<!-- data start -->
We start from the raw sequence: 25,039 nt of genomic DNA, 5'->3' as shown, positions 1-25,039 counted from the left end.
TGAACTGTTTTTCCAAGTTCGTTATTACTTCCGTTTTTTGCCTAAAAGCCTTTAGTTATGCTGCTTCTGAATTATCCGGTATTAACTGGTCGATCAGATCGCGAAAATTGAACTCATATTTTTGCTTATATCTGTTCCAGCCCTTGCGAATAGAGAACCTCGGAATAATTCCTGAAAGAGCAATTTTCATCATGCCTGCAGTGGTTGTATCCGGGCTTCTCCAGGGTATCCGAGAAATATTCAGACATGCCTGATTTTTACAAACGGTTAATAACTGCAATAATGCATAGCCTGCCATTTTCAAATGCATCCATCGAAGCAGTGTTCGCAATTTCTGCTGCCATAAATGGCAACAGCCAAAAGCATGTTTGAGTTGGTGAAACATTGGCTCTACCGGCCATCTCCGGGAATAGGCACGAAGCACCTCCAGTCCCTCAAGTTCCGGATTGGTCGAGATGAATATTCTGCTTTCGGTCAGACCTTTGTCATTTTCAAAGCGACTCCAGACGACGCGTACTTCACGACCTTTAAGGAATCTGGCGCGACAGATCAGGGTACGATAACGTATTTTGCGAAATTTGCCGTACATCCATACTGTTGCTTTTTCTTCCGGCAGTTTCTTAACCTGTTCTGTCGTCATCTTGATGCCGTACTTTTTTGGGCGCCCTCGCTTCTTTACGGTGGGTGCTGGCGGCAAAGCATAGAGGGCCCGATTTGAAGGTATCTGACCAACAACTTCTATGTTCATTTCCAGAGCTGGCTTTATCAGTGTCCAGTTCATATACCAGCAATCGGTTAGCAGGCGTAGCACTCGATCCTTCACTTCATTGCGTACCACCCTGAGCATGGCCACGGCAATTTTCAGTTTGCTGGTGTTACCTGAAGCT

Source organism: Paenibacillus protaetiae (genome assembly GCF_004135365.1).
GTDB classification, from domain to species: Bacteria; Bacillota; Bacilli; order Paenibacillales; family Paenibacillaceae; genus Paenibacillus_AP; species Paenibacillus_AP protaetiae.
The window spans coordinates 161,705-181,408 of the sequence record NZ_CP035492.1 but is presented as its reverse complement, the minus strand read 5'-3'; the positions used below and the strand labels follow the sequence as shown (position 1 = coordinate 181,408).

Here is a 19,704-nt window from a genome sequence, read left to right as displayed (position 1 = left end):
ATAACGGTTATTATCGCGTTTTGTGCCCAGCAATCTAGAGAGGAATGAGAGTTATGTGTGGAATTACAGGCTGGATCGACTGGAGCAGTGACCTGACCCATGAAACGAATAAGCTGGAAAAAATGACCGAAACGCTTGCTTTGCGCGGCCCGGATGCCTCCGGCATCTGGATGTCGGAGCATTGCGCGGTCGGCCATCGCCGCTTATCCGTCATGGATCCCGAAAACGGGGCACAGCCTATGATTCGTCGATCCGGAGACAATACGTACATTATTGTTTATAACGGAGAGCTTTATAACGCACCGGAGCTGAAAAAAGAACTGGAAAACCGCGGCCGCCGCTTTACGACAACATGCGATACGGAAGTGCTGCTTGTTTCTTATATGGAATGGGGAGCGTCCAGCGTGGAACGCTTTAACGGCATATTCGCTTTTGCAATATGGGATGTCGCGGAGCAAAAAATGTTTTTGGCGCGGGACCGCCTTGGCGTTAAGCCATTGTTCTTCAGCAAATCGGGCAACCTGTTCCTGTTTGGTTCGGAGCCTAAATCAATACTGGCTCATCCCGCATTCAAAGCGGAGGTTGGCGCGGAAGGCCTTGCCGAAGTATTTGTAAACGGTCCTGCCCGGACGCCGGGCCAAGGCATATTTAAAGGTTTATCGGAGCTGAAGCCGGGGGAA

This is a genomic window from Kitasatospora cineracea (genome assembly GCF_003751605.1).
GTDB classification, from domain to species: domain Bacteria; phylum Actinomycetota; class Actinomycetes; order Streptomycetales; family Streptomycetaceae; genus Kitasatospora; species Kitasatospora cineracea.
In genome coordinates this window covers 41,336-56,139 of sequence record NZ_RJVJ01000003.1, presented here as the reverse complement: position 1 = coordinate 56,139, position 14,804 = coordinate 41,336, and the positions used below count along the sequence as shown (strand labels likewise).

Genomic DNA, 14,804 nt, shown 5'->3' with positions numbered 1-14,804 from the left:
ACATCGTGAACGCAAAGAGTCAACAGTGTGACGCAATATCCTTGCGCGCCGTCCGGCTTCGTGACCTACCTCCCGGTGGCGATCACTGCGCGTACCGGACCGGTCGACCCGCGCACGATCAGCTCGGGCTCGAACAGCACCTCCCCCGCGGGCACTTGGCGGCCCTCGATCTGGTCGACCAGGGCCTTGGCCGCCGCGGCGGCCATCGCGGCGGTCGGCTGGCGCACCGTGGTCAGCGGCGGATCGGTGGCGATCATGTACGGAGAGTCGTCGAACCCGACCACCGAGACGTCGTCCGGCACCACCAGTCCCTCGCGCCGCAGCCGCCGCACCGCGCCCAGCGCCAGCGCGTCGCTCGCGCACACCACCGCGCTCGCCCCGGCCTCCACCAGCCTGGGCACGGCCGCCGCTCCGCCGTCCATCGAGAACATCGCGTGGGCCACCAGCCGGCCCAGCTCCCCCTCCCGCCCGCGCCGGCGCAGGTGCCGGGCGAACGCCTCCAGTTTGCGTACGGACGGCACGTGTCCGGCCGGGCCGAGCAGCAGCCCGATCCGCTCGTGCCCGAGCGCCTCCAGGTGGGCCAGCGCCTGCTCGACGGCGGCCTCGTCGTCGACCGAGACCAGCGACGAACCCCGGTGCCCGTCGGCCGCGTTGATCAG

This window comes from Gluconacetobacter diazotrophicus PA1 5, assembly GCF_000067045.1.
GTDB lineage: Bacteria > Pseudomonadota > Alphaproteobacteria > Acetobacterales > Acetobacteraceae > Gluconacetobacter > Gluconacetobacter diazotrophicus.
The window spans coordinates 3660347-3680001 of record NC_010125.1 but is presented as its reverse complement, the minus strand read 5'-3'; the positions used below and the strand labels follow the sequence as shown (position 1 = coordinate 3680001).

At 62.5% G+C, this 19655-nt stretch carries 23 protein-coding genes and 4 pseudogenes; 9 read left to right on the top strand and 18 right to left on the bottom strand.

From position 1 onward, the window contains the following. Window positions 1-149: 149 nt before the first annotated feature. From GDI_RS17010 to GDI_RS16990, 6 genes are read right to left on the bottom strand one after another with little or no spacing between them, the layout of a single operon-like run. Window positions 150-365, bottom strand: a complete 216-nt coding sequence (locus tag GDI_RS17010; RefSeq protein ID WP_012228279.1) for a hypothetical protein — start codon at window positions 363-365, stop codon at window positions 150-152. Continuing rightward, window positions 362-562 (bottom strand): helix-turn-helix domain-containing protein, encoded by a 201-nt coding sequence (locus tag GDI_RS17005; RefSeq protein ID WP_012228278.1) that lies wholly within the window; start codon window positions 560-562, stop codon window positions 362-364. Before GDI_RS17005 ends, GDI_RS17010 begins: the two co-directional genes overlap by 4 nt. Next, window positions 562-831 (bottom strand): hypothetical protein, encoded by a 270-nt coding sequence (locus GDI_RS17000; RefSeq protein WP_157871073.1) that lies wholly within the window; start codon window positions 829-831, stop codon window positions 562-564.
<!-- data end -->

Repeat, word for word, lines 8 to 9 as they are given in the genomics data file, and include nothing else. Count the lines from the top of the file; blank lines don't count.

This is a genomic window from Kitasatospora cineracea (genome assembly GCF_003751605.1).
GTDB classification, from domain to species: domain Bacteria; phylum Actinomycetota; class Actinomycetes; order Streptomycetales; family Streptomycetaceae; genus Kitasatospora; species Kitasatospora cineracea.